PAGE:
What do you know, anyway?
Enchantment, engagement and embracement
in the layering of brand messaging,
visualization and experience design.
The quest to know? The mystery of mind, message and meaning.
What about that question, I was contemplating it — someone asked me: “well, what’cha know?”
And I contemplated the depth of the question.
It’s just as powerful as
“what’s your story?”
I thought about it: “really, what do I know?”
I know: now.
In the Zen ritual stone that is resting in our Seattle office, beneath the long stroke entry table — the patterning of the expression is a 4-part reading of a sequences of messages that are floating in each of the cardinal points around the concept of the open square — a radical definitive for the detailing of Sino Japanese script. This radical, this character — a square box — is only about part of each ideogram. But in a kind of meditative Zen koan, this stone shows the character to the left, above, to the right, and below as each having a relationship to the central square character. At the Zen compound, Ryoan-ji, at one of the entry points, is the stone purification washing ritual — the tsukubai (蹲踞) in japanese, used for purifying the celebrant’s hands before entering the sacred place. The center of the face of the stone is scribed with the kanji for mouth, kuchi (口). and — added to the four kanji surrounding the basin — they become 吾、唯、足、知.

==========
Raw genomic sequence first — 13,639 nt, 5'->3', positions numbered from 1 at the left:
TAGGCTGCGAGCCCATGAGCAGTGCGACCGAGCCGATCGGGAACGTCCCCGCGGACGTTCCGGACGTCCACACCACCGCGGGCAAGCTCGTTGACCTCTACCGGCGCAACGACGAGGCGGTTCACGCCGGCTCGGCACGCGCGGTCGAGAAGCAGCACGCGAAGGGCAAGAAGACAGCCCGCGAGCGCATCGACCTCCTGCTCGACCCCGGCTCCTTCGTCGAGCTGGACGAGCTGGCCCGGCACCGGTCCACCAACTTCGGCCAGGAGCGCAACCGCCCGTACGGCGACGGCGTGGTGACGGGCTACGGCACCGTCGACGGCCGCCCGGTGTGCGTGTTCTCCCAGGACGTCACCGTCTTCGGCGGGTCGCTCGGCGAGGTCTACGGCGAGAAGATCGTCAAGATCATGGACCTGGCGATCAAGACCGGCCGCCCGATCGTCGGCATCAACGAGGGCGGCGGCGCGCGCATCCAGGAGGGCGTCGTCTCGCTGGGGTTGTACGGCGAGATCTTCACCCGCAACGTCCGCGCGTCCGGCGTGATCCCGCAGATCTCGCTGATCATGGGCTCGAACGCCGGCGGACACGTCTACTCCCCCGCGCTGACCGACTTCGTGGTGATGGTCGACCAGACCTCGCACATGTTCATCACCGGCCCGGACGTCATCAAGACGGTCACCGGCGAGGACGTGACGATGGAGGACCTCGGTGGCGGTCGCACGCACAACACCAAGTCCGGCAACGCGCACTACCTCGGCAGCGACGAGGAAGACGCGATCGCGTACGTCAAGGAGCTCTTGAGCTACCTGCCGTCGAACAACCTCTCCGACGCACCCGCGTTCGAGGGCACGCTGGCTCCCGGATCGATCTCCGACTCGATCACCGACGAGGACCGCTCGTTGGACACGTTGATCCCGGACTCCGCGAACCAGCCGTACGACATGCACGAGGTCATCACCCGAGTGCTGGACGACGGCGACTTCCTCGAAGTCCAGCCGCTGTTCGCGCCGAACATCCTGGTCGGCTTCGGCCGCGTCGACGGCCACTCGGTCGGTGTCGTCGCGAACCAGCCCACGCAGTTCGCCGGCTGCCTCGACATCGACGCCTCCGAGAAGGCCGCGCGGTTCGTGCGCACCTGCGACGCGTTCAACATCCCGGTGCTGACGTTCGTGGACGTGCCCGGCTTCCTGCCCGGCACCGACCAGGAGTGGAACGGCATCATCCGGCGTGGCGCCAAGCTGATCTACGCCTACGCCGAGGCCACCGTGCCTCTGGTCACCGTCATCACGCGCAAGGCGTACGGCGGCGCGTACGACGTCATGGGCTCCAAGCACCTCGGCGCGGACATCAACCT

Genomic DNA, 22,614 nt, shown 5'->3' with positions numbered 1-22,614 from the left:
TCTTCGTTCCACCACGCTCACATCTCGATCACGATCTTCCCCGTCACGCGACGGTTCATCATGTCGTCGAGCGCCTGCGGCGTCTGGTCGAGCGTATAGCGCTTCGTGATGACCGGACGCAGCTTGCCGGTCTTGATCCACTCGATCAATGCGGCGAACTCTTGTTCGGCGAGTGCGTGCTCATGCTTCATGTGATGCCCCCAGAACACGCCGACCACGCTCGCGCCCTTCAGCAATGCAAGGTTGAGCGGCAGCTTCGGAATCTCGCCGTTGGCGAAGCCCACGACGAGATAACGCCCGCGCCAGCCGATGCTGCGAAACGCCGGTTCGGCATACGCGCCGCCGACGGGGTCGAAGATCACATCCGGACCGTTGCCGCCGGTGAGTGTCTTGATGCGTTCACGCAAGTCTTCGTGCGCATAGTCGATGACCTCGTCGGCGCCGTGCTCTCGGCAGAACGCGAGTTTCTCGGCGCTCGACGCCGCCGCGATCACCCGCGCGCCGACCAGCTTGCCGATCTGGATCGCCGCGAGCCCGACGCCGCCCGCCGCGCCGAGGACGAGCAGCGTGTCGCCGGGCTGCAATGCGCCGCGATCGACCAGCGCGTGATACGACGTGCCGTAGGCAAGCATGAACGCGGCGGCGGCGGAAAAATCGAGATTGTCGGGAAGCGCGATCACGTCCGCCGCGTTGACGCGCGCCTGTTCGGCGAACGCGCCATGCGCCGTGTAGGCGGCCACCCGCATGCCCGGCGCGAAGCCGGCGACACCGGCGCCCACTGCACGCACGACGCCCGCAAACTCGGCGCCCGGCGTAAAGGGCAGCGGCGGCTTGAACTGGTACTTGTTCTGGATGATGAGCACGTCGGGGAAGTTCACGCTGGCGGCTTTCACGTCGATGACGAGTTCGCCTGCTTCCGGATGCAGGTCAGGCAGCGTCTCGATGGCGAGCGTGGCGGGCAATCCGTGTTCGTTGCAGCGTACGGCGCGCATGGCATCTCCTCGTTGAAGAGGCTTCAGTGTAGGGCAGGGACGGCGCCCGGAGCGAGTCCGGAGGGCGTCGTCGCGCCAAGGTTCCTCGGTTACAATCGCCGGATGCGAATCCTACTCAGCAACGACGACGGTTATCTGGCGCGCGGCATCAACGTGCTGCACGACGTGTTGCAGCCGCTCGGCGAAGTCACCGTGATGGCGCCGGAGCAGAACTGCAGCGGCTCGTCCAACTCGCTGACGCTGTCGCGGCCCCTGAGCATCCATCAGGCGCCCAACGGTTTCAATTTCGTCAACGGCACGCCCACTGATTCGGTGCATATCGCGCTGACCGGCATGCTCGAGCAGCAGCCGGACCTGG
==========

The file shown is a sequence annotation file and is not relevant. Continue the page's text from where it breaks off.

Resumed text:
Ryoan-ji stone image (matching the Girvin stone) photographed by Matias Stella.
The mysterious Zen answer to the question could be translated as: “I know only what I know.” I know only what is known to me. I know only enough. I know what is only the known of my experience — in the right now. I know nothing more. Or less, than that. Even the design of this Zen garden stone is a puzzlement. It is a visual koan or Zen puzzle question, whose answer — to the Zen master — holds the clue to the level of awareness of the student in the Zendo.
What I might offer, to the brand wayfinder, is the nature of finding the heart and soul of brand enterprise in the nature of the human condition. What is known is really about what is enthralling or enchanting — what draws one into being engaged in the nature of the mystery and wonder of what’s happening. What is knowing could be what is exciting enough to be recalled, shared, understood, celebrated.
Talking to people about the human enterprise of the brand condition is oftentimes framed in what is the most meaning-full. And relevant. “I love this story — it’s so cool” translates to more in the parlance of connection. The propositions of sociability and sharing are all about compelling content that is personally relevant and “shareable.”
I love this shop
I love this drink
I love this place
I love this hotel.
Love is about knowing. And sharing. “I get this.”
Explore, to knowledge and knowing lies in the deep dive of language and context.
What’s on your mind? I’ve pondered the link of mind to the meaning of — literally: mean (and meaning). Seeing this sign brought them together, in a way — minding your head. Minding meaning — and the link twixt the two. That idea of mind, meaning, the mental are all intertwined in the etymology of knowing. What can be “known,” is one element in the layering of being. There’s a question — do you know, or do you “be” in the character of knowledge and understanding.
Thinking about the tenets of the practice of the work of design strategy, innovation, branding and the commonality of community and communication, it does come to this — what is known, what is being in the sense of knowing, and what is the layered framing of understanding? I go back, as I often do, exploring the intricate layering of words and ideals.